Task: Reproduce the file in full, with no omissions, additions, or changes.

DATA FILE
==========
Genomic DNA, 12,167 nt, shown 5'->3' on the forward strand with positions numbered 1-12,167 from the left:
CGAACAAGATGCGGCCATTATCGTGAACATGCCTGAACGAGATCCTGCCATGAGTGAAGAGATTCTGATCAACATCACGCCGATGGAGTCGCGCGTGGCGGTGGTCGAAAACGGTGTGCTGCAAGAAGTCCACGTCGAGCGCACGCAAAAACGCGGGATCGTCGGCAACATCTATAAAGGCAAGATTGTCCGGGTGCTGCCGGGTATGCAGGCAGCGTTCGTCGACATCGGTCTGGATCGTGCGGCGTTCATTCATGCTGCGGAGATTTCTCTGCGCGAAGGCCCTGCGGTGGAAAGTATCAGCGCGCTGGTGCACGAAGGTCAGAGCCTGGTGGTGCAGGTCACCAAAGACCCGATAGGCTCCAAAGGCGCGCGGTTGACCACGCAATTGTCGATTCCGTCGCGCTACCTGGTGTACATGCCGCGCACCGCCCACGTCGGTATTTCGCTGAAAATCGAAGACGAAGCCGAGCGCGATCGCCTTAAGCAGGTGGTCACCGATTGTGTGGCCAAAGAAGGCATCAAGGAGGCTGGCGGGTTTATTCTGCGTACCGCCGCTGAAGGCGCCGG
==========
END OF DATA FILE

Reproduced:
Genomic DNA, 12,167 nt, shown 5'->3' on the forward strand with positions numbered 1-12,167 from the left:
CGAACAAGATGCGGCCATTATCGTGAACATGCCTGAACGAGATCCTGCCATGAGTGAAGAGATTCTGATCAACATCACGCCGATGGAGTCGCGCGTGGCGGTGGTCGAAAACGGTGTGCTGCAAGAAGTCCACGTCGAGCGCACGCAAAAACGCGGGATCGTCGGCAACATCTATAAAGGCAAGATTGTCCGGGTGCTGCCGGGTATGCAGGCAGCGTTCGTCGACATCGGTCTGGATCGTGCGGCGTTCATTCATGCTGCGGAGATTTCTCTGCGCGAAGGCCCTGCGGTGGAAAGTATCAGCGCGCTGGTGCACGAAGGTCAGAGCCTGGTGGTGCAGGTCACCAAAGACCCGATAGGCTCCAAAGGCGCGCGGTTGACCACGCAATTGTCGATTCCGTCGCGCTACCTGGTGTACATGCCGCGCACCGCCCACGTCGGTATTTCGCTGAAAATCGAAGACGAAGCCGAGCGCGATCGCCTTAAGCAGGTGGTCACCGATTGTGTGGCCAAAGAAGGCATCAAGGAGGCTGGCGGGTTTATTCTGCGTACCGCCGCTGAAGGCGCCGG